Dennis D. McDonald (ddmcd@ddmcd.com) consults from Alexandria Virginia. His services include writing & research, proposal development, and project management. Follow him on Google+. He publishes on CTOvision.com and aNewDomain and volunteers with the Alexandria Film Festival. He is also on Linkedin. To subscribe to emailed updates about additions to this web site click here.

When Restricting Data Access to Acceptable Uses, Who Decides What's Acceptable?

When Restricting Data Access to Acceptable Uses, Who Decides What's Acceptable?

By Dennis D. McDonald

In The Backlash Against Sharing Social Media Data Is Bad for Science Joshua New suggests that too-strong  restrictions against social media data sharing would be bad were they to hobble socially beneficial uses of shared data, as might be the case with some scientific research.

While I am sympathetic to this argument given my personal  interest in promoting scientific research, the devil as always is in the details. For example, in "Can Facebook REALLY be Fixed?" I suggested that giving people control over how their data are used and shared could lead to a disruption of all kinds of commercial as well as noncommercial uses of their data.

This might include individuals restricting access to the use of their data for certain types of scientific research. Imagine, for example, how a "gun rights" advocate in the U.S. might respond were he or she asked the question, "Do you agree to share your personal social media usage data with the Centers for Disease Control (CDC) so it can perform public health research concerning gun violence in the United States?"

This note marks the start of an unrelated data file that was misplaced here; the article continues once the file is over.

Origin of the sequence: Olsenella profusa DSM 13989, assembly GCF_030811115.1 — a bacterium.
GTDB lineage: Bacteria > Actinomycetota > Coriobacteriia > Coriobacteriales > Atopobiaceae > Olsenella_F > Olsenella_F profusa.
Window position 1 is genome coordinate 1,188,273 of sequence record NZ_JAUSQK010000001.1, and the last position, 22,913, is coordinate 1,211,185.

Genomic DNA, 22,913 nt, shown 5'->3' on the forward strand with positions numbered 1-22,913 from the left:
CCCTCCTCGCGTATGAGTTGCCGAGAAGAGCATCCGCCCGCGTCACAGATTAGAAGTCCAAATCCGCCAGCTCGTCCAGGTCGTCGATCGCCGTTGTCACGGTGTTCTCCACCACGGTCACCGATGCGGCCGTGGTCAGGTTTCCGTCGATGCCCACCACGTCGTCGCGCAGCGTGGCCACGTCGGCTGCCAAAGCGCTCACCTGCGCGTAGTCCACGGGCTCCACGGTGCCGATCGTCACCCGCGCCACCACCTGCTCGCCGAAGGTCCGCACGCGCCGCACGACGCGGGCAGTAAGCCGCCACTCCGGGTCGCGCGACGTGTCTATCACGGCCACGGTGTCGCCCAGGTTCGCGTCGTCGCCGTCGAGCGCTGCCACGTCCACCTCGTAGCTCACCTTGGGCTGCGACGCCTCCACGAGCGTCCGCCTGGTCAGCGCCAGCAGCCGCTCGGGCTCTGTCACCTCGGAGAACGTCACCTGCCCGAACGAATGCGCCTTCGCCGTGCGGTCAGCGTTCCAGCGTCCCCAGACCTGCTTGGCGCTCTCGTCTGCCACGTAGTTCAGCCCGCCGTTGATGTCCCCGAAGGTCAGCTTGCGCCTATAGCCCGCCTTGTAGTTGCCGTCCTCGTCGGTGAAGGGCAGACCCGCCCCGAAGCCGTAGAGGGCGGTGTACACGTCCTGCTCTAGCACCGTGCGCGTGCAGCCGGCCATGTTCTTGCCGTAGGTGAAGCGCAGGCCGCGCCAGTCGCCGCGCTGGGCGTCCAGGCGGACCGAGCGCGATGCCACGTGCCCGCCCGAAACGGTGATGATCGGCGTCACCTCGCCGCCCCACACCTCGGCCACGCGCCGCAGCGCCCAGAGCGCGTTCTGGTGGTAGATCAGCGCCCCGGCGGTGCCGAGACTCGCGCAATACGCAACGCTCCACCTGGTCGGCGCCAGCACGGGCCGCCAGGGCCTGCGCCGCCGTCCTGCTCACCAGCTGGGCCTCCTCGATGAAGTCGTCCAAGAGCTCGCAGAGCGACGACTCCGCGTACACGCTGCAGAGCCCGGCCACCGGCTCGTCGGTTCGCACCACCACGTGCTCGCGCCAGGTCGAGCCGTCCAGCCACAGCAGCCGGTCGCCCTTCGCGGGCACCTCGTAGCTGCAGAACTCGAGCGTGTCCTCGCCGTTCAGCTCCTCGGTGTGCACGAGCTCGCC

Fortunately, models for helping people "vet" how their personal data are used already exist. One can envision the formation of independent watchdog groups that monitor how organizations manage and use the personal data they obtain. They would then rate these data-using organizations in terms of criteria such as security, privacy, and a range of social and political acceptability criteria such as environmental health, religious freedom, sexual equality, etc. 

One challenge, of course, would be figuring out how to make such rating data available to individuals so they base their decisions about allowable data usage at a granular enough level to make sense. If you have ever worked your way through notifications or permissions lists on services such as Facebook or Apple you also know how complex and tedious such processes can be.

Viewed from the other end -- the researcher -- how useful would a constantly shifting pool of data be were individuals constantly admitting or restricting usages based on their perceptions, sometimes politically motivated, about how their data might be used?

For example, I have long been a passionate moviegoer and amateur movie reviewer. Would I want to allow data on my movie streaming, theater attendance, and review readership to be employed by a religious group looking for ways to control or censor certain types of entertainment based on religious or sexual orientation? For me that would very well be a "slippery slope" type of issue, even if the research need emanated from a traditional academic institution.

Copyright (c) 2018 by Dennis D. McDonald

 

 

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